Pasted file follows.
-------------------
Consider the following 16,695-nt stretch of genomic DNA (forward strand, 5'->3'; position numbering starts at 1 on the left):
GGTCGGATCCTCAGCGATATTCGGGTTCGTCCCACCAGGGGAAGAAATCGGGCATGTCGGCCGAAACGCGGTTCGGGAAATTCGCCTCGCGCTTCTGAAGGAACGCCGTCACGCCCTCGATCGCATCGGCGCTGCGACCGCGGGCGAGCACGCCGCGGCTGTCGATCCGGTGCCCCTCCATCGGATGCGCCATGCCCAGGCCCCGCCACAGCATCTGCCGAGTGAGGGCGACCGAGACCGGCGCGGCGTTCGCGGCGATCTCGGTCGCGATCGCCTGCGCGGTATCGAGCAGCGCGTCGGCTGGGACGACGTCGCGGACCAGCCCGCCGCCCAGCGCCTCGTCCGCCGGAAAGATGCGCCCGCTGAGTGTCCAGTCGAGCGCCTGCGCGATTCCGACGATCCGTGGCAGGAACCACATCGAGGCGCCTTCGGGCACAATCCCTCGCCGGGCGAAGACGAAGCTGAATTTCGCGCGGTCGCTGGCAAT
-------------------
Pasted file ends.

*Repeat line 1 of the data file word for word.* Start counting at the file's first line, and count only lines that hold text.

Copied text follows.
Consider the following 16,695-nt stretch of genomic DNA (forward strand, 5'->3'; position numbering starts at 1 on the left):